File Permissions

Let’s look at the full directory listing in our shell-lesson-data/ directory:

ls -l
total 56
drwxrwxr-x 2 mzingale domain users  4096 Jul 30  2021 creatures
drwxrwxr-x 5 mzingale domain users  4096 Jul 30  2021 data
drwxrwxr-x 2 mzingale domain users  4096 Jul 30  2021 molecules
drwxrwxr-x 3 mzingale domain users  4096 Jul 30  2021 north-pacific-gyre
-rw-rw-r-- 1 mzingale domain users    86 Jul 30  2021 notes.txt
-rw-rw-r-- 1 mzingale domain users    13 Aug  4  2021 numbers.txt
-rw-rw-r-- 1 mzingale domain users    32 Jul 30  2021 pizza.cfg
-rw-rw-r-- 1 mzingale domain users 21583 Jul 30  2021 solar.pdf
drwxrwxr-x 5 mzingale domain users  4096 Jul 30  2021 writing

Let’s talk about the fields / columns that we see the listing:

  • The first field (e.g. drwxrwxr-x) are the permissions of the file / directory. They control who can read, write, and execute the file.

  • We’ll skip the second column – we rarely need to worry about this

  • The third field, mzingale in my case, is the username of the owner of the file

  • The fourth field, domain users here, is the group that the file belongs to. Groups are a Unix way to group together a bunch of users to give them all permission to access a file.

We already discussed the remaining fields.

Let’s look at the file permission block. It looks something like this:

  • The first character is either - for a regular file, l for a link, or d for a directory

  • The next characters are grouped into 3 sets of 3 characters. The sets are:

    • owner or user : this tells you what you are allowed to do with the file

    • group : this tells you what anyone in the Unix group is allowed to do with the file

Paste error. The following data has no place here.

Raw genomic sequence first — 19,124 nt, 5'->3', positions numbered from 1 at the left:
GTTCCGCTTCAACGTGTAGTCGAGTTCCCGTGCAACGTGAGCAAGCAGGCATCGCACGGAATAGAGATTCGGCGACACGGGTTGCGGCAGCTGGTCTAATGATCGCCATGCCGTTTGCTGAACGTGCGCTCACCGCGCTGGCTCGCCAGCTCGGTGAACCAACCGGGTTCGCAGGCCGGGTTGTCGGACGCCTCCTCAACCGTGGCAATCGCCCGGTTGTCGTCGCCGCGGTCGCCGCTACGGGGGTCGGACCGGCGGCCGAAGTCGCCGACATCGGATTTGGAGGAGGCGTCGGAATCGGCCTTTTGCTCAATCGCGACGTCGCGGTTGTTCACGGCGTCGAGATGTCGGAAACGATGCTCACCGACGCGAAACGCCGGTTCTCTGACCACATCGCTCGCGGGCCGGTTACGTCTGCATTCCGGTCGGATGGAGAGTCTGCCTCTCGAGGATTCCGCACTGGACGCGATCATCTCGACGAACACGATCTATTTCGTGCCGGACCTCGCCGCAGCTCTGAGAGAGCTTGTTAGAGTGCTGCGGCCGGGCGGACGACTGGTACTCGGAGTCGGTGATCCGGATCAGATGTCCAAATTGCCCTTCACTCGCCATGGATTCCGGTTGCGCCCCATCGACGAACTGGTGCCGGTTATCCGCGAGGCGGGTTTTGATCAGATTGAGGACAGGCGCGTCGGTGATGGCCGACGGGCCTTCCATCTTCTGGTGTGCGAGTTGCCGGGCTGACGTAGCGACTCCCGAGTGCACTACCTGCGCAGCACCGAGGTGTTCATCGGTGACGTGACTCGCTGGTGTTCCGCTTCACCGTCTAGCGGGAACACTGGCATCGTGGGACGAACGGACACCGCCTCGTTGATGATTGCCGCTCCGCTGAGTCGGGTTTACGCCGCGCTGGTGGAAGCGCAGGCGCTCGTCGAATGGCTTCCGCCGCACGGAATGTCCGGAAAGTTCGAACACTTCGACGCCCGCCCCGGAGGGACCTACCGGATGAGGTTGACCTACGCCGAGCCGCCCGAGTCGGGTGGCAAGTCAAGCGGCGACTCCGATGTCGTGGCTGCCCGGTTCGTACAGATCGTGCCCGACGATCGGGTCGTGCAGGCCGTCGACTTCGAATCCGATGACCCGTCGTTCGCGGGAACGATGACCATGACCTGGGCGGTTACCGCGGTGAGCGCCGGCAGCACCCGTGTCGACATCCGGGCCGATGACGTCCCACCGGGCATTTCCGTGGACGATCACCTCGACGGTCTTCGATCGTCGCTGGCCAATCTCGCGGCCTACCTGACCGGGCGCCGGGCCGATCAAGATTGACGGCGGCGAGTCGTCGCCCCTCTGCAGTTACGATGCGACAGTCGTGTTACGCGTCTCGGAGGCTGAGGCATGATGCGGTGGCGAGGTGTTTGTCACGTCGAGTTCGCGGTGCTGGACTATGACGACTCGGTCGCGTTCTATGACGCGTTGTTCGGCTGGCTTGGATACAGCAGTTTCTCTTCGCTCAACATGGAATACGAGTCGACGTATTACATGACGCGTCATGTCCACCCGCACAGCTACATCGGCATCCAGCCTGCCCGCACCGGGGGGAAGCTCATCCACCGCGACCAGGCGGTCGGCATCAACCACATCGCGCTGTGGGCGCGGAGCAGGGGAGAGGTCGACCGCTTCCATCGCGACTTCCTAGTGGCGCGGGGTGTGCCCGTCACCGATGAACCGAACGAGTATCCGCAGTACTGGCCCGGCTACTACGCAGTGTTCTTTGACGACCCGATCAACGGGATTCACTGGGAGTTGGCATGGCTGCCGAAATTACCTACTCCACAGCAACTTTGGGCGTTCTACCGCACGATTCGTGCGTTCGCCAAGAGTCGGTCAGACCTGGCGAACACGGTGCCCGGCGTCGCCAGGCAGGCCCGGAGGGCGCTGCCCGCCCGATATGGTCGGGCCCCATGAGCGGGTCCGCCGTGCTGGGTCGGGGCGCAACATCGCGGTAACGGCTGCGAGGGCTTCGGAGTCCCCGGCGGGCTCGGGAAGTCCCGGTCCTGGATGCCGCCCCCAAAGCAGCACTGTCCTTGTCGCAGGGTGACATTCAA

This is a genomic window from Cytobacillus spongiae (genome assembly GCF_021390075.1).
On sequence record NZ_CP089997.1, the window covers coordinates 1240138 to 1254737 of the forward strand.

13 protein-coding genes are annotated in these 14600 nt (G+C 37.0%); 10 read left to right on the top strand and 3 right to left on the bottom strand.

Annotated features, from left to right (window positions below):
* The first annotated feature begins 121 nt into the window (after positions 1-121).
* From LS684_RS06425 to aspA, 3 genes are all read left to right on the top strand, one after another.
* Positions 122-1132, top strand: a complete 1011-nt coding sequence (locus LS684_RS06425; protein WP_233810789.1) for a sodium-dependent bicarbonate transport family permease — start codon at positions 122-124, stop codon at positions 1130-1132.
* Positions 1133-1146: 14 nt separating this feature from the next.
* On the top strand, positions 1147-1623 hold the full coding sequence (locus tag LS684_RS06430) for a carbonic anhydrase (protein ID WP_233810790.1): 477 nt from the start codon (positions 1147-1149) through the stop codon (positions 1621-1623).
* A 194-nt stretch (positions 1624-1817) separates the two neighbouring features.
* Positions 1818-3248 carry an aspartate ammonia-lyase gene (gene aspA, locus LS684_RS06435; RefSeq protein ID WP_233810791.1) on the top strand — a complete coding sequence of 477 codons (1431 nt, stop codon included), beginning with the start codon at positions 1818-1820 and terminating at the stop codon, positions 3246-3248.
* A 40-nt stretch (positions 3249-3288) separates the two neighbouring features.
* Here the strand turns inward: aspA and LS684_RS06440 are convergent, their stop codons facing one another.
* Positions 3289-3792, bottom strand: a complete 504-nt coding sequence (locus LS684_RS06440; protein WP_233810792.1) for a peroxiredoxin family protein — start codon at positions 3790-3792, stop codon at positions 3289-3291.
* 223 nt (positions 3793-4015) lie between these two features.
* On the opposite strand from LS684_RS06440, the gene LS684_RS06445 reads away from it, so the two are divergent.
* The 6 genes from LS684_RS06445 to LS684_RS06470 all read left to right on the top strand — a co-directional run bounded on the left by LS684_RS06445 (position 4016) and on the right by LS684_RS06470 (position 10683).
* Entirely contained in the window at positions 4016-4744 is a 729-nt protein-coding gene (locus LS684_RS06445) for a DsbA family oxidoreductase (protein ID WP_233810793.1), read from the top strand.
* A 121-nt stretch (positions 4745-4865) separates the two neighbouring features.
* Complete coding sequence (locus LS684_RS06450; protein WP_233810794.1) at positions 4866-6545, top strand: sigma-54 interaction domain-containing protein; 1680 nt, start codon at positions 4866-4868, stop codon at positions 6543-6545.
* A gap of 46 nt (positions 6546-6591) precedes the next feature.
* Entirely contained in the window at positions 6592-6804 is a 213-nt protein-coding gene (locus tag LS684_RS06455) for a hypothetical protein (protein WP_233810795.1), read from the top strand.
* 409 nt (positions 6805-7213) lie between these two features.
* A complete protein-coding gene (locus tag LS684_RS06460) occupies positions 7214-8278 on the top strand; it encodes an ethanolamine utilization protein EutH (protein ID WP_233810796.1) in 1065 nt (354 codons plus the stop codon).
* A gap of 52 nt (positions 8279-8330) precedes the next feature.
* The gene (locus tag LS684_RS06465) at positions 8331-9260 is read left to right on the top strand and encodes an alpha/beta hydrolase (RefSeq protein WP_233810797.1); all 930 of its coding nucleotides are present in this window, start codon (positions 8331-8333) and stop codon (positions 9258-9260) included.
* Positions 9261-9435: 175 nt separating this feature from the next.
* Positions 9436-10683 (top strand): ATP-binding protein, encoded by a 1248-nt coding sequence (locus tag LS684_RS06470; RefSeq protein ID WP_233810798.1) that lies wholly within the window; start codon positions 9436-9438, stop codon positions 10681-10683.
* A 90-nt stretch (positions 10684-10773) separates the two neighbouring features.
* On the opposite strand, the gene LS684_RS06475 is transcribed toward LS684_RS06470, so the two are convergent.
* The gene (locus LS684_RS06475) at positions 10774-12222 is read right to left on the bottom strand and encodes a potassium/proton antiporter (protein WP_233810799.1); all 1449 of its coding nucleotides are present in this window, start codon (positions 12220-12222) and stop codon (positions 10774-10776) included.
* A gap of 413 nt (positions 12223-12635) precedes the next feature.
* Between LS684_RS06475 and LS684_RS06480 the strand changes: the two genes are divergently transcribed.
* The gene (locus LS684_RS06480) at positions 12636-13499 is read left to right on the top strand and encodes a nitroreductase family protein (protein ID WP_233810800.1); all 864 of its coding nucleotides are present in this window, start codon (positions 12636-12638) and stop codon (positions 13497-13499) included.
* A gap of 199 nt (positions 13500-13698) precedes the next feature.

• other : this tells you what any user on the system that doesn’t fall into the first 2 categories can do with the file

Within each set, the meanings are:

  • r : read permission

  • w : write permission

  • x : execute permission

In the image above, the owner has read, write, and execute permissions, while members of the same group and anyone else only have read permissions for the file.

Modifying permissions

We can use the chmod command to change permissions on a file.

For example, to remove the group’s write permission on solar.pdf, we would do:

chmod g-w solar.pdf

Here, g means “group”. You could also do u for “user” or o for “other”. The - means remove the permission (and a + would add the permission), then the letters after that are what permission you are altering, r, w or x.


There is an equivalent numerical way to describe permissions that you can read about here in the Wikipedia File-system permissions article.


In order to be allowed to cd into a directory, you need to have execute permission on that directory.

For example, try:

chmod u-x creatures
cd creatures

Executable scripts

Let’s create a simple script that just does ls -l for us. But we’ll look to see how to make it executable on its own. Put the following into a file (the .sh extension isn’t required, but it can be useful as a prompt to the user).


ls -l

The first line is new to us. That is called a shebang and it tells the operating system what interpreter to use to execute the script. In this case, we point to bash.

The next thing we need to do is make the script executable:

chmod u+x

We can then run the script simply as:



The leading ./ here tells bash the path to find the file. In this case, you are saying that the script is in the current (.) directory.

Depending on how your system is set up, bash might not search in your current directory for commands when you type them, e.g., if you just do:

you might be met with command not found.